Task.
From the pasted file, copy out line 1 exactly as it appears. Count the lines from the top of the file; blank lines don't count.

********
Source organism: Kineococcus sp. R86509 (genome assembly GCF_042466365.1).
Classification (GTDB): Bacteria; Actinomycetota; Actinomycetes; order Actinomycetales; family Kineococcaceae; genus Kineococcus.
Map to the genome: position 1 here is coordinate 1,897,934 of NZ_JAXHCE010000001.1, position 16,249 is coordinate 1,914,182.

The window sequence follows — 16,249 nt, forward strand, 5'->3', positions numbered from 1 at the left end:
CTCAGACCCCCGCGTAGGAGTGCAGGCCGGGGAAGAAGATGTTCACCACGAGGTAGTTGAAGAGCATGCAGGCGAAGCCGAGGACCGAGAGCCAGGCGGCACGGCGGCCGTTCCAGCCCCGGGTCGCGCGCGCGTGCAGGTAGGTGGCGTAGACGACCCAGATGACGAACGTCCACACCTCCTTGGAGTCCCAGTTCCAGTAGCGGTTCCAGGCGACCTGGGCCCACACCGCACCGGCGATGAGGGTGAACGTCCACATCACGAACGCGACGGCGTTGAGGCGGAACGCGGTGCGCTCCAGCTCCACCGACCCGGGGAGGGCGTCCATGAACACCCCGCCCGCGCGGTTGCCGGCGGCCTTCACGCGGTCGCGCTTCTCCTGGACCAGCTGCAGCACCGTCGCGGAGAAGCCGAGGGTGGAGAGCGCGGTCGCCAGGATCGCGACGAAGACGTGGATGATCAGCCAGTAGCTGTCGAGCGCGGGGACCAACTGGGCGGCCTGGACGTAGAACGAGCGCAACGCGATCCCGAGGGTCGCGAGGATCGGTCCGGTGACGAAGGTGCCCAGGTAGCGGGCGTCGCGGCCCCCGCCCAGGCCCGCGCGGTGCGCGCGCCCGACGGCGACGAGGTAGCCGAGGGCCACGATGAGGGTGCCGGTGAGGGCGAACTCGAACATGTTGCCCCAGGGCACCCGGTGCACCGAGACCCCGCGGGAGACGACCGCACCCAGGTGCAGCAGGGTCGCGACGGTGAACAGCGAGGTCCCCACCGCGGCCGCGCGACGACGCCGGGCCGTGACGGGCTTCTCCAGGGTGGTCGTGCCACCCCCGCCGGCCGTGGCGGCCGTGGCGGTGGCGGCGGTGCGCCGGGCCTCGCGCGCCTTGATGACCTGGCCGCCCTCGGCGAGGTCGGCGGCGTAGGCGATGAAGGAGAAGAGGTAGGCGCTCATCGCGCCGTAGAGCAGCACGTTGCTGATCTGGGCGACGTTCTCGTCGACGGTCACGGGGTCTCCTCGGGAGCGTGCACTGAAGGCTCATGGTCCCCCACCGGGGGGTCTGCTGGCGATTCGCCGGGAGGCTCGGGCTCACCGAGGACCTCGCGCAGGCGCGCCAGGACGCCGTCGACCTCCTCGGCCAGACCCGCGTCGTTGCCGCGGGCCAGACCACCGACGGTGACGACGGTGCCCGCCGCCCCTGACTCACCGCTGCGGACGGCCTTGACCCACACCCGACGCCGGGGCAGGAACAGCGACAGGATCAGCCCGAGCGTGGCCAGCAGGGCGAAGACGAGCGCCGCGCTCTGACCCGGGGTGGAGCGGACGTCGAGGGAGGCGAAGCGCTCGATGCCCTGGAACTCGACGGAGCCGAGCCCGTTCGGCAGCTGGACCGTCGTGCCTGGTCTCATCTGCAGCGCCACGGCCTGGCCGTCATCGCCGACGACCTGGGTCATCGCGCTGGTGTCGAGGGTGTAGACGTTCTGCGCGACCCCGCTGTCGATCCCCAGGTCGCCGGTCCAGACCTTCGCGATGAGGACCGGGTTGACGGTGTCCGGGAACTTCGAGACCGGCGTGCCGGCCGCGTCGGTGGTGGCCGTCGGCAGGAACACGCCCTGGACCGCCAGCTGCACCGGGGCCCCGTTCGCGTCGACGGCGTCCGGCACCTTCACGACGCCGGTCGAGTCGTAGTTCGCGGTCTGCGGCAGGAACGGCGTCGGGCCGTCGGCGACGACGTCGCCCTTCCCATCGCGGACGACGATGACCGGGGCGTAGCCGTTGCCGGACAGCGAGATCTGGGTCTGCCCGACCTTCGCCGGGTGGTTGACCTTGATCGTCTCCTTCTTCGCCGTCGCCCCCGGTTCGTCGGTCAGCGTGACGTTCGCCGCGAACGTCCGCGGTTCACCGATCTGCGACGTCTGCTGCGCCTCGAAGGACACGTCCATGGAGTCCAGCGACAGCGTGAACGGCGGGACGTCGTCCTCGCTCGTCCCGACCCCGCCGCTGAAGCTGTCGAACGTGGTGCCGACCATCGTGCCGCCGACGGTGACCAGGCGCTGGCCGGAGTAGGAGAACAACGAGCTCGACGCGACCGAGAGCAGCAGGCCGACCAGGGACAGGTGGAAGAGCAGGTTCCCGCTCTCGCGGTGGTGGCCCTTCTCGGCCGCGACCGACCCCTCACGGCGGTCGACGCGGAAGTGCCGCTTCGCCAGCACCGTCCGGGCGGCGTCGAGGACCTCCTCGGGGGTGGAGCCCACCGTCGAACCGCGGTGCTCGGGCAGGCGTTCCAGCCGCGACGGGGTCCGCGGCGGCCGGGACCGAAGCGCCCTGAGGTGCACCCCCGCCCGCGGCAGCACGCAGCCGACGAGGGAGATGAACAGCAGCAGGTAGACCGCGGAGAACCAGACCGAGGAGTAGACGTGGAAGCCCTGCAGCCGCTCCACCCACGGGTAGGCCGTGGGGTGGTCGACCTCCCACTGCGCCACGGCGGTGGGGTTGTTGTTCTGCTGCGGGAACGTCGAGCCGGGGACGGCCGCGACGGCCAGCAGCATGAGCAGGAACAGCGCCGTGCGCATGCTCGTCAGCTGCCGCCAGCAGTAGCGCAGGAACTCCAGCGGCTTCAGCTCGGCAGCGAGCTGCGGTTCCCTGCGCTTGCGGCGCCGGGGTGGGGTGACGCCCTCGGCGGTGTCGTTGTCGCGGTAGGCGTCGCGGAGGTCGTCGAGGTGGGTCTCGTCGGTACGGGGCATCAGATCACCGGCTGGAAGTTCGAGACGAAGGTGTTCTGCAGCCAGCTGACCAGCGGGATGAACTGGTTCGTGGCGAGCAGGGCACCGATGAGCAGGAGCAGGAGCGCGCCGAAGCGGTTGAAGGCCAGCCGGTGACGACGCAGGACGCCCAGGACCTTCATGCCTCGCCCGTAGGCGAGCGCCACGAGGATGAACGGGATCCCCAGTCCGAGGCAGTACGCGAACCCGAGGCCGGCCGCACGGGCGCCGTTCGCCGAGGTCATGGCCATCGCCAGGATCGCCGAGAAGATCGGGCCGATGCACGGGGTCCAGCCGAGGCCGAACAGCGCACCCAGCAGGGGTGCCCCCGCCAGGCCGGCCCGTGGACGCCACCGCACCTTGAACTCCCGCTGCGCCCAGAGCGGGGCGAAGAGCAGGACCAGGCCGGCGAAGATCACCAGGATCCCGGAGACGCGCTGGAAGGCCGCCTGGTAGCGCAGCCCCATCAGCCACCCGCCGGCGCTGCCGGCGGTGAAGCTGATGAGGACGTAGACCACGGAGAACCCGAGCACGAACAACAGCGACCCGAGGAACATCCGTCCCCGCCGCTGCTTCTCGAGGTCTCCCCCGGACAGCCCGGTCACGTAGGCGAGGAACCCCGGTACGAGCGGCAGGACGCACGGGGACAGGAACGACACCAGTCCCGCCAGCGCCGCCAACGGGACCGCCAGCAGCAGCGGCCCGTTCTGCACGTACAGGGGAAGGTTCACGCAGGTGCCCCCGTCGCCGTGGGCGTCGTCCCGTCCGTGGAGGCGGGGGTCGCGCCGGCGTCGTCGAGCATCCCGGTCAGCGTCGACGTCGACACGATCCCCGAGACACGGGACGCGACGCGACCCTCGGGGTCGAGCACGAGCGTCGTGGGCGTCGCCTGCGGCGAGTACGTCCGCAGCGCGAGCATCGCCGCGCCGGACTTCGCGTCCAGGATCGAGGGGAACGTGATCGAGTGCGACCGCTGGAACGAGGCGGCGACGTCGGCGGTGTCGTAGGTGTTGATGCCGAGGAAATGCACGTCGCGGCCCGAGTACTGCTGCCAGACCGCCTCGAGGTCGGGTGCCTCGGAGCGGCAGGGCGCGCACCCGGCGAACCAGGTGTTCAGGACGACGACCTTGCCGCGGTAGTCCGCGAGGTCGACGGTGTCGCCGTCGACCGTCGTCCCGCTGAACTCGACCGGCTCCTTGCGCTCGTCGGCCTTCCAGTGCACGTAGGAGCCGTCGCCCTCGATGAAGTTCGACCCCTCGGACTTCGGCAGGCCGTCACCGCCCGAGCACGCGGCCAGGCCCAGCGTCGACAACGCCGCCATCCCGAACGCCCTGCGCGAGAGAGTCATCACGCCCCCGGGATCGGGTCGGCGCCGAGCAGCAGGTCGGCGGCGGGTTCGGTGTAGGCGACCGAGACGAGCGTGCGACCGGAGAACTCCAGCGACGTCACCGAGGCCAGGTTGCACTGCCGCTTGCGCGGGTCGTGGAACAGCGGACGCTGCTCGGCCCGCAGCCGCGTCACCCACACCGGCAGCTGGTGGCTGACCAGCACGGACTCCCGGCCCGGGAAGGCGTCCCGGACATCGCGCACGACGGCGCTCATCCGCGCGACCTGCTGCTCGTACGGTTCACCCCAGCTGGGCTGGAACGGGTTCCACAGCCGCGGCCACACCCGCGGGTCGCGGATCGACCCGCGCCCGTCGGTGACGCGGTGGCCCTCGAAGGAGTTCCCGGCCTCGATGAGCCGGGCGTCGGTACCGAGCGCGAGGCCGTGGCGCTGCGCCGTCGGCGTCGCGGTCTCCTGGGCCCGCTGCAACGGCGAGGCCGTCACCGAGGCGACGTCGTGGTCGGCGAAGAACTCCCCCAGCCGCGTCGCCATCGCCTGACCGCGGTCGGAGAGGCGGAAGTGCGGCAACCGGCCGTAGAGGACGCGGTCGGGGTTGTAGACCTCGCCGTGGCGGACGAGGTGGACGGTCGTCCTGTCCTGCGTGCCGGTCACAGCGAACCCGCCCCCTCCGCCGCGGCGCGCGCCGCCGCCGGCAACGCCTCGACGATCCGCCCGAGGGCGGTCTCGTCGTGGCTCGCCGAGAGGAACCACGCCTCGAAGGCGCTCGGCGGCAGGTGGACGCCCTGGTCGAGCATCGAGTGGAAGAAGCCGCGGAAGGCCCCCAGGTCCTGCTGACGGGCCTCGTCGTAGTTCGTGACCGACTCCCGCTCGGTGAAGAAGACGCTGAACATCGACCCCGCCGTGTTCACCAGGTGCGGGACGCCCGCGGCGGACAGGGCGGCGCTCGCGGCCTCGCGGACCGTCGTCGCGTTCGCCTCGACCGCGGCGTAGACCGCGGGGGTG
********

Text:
Source organism: Kineococcus sp. R86509 (genome assembly GCF_042466365.1).